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Volume 7 No. 149

International Football

A-League side Sydney FC "established ­another battle line" in its opposition to A-League hopeful Southern Expansion after announcing a memorandum of understanding to promote football in the Illawarra and South Coast regions of NSW, according to Ray Gatt of THE AUSTRALIAN. In "yet another clear message" that hardens its stance against Southern Expansion joining the national competition, Sydney FC Chair Scott Barlow "also gave unqualified support" for former National Soccer League club Wollongong Wolves to bid for "a stand-alone A-League licence in the years to come." The club said that the agreement would facilitate "the Wolves becoming a feeder club for the Sky Blues and further cements the long-running relationship." Barlow "did not let the opportunity slip to take a pointed dig at the expansion bid," declaring Sydney FC now "has existing agreements" with the St. George, Sutherland Shire and Wollongong regions to "further develop the game at the grassroots" (THE AUSTRALIAN, 11/27). In Sydney, Tom Smithies reported Southern Expansion CEO Chris Gardiner accused Sydney FC of "trying to kill off his consortium," and described Wolves as "angry and hurting" from the failure of its own bid to join the A-League. The exchanges "marked a fresh wave of efforts by all parties to shore up their positions" ahead of the choice of two new A-League teams by Football Federation Australia next month, with Sydney FC "adamant" the Southern Expansion bid would cannibalize its support. Asked about Southern Expansion's plans to play games and grow a membership base in the Illawarra, Wolves coach Luke Wilkshire was "scathing." Wilkshire said, "Everyone I’ve come across in this region believes we deserve a standalone (A-League) team, not a bit part of a bid. In fact, I’d go as far as to say that Southern Expansion are not welcome in Wollongong" (DAILY TELEGRAPH, 11/27).

NO WORRIES: In Sydney, Vince Rugari reported when asked how Southern Expansion "could win hearts and minds in the Illawarra when the Wolves are so opposed" to it and the social media reaction to its announcements is "so overwhelmingly negative," Gardiner suggested there was a "well-organized" campaign against the bid -- although he "declined to say" who organized it. Gardiner said, "We're very comfortable that when we get the license, the momentum will swing and people will join our club and come to our games. We're not worried about a small rebel on social media who stick it up us every time we make an announcement" (SYDNEY MORNING HERALD, 11/27).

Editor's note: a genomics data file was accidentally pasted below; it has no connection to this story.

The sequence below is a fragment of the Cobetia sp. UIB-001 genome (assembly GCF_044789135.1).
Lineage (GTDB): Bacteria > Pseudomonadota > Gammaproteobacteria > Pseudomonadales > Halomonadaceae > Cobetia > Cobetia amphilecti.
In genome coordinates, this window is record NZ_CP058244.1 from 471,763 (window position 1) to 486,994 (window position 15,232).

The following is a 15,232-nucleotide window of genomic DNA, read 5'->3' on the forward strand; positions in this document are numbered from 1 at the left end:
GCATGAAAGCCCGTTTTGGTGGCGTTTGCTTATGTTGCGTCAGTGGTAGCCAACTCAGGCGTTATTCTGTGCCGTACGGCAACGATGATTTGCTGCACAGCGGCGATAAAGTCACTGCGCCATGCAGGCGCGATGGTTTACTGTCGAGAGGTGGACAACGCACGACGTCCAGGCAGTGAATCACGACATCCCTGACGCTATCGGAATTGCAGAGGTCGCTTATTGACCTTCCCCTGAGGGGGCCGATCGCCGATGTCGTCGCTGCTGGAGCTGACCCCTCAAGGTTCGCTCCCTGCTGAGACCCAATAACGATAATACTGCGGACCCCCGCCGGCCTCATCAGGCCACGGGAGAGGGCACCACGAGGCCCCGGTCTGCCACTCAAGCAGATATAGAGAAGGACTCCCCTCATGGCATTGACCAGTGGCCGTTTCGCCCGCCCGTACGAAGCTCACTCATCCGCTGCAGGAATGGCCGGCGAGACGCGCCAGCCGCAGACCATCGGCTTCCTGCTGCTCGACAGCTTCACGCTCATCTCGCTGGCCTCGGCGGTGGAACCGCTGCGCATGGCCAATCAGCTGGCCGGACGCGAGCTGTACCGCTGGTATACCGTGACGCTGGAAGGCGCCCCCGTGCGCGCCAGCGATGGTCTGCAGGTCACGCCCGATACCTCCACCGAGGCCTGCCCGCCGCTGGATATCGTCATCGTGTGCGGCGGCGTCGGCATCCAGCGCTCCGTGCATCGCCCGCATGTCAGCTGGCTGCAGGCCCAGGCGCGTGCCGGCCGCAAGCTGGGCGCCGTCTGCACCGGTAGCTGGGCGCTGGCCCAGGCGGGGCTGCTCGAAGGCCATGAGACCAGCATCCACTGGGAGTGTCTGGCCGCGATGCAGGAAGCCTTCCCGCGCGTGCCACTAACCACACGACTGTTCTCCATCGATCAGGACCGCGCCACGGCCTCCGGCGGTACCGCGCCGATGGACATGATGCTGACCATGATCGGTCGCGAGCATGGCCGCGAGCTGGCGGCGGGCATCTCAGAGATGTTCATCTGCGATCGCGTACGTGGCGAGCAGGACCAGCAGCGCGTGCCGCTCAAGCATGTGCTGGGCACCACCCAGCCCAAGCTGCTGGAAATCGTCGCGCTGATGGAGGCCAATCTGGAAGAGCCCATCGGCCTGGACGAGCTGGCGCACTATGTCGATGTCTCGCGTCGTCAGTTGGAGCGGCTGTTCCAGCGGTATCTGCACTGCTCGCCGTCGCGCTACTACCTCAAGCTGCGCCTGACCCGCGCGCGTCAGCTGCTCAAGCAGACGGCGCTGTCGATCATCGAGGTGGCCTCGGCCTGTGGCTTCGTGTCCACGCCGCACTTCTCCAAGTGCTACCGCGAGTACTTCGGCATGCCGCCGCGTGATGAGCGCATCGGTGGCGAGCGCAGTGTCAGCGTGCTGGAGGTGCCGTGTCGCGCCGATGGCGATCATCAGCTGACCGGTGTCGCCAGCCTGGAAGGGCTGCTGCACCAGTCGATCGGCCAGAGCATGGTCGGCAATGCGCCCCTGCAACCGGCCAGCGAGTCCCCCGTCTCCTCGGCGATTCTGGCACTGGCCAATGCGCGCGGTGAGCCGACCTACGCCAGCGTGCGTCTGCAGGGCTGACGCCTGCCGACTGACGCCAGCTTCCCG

SITTING IT OUT: Rugari also reported two of the new directors on the FFA board "are likely to recuse themselves" from the final vote on A-League expansion next month due to "potential conflicts of interest" with one of the bids. Remo Nogarotto and Joseph Carrozzi, who were elected to the FFA board at last week's AGM, are "carefully considering their positions" ahead of the Dec. 12 meeting when a decision on expansion "is likely to be made." Both Nogarotto and Carrozzi have assisted the combined Macarthur-South West Sydney bid "in some capacity through their professional lives," although neither has "held an official position nor a financial interest." But Nogarotto is a managing director of consulting firm Crosby Textor, which authored the consortium's bid document (SMH, 11/27).

The second leg of the Copa Libertadores final between Boca Juniors and River Plate will be played outside of Argentina on Dec. 8 or 9 at a venue "yet to be confirmed," CONMEBOL announced, according to the London GUARDIAN. Boca President Daniel Angelici "adopted a stubborn stance" in a meeting at CONMEBOL's HQ in Asunción, Paraguay, and delivered a letter "formally requesting" that River be disqualified from the competition and for the second leg "not to be played at all." He added that he would appeal the decision at the Court of Arbitration for Sport "if needed." River President Rodolfo D’Onofrio "was also in attendance," as was Paraguayan FA (APF) President Robert Harrison, "leading to speculation the match could be played in Asunción," but Brazil and Italy "have also offered to host the second leg." CONMEBOL President Alejandro Domínguez "hinted on Monday that the twice-postponed match may be moved to a neutral venue" when he said that the "equal" conditions that Boca demanded "could not be guaranteed." He said, "The conditions to play in Argentina are not right. Football is not about violence, it is decided with goals" (GUARDIAN, 11/27).

LEGAL ACTION: REUTERS' Hugh Bronstein reported Argentina President Mauricio Macri on Monday "called for Congress to pass a bill in special session that would crack down" on hooliganism. He wants a law that would "more severely punish the kind of violence" that took place in Buenos Aires on Saturday. The riot was "especially embarrassing to the country as it prepares to host a summit of the G20 bloc of nations on Friday." A "visibly angry" Macri went on TV to denounce criminal organizations, called "Barras Bravas," that are known for "dealing drugs, extorting rank-and-file fans and demanding protection money from small businesses located near stadiums" (REUTERS, 11/26).